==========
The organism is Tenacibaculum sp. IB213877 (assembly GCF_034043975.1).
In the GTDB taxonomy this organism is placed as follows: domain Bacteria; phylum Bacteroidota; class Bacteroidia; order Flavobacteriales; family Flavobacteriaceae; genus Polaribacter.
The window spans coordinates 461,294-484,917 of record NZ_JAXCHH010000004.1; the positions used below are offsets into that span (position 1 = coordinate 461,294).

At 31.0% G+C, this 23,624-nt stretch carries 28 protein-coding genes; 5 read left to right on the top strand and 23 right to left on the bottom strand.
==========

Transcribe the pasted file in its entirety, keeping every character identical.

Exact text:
The organism is Tenacibaculum sp. IB213877 (assembly GCF_034043975.1).
In the GTDB taxonomy this organism is placed as follows: domain Bacteria; phylum Bacteroidota; class Bacteroidia; order Flavobacteriales; family Flavobacteriaceae; genus Polaribacter.
The window spans coordinates 461,294-484,917 of record NZ_JAXCHH010000004.1; the positions used below are offsets into that span (position 1 = coordinate 461,294).

At 31.0% G+C, this 23,624-nt stretch carries 28 protein-coding genes; 5 read left to right on the top strand and 23 right to left on the bottom strand.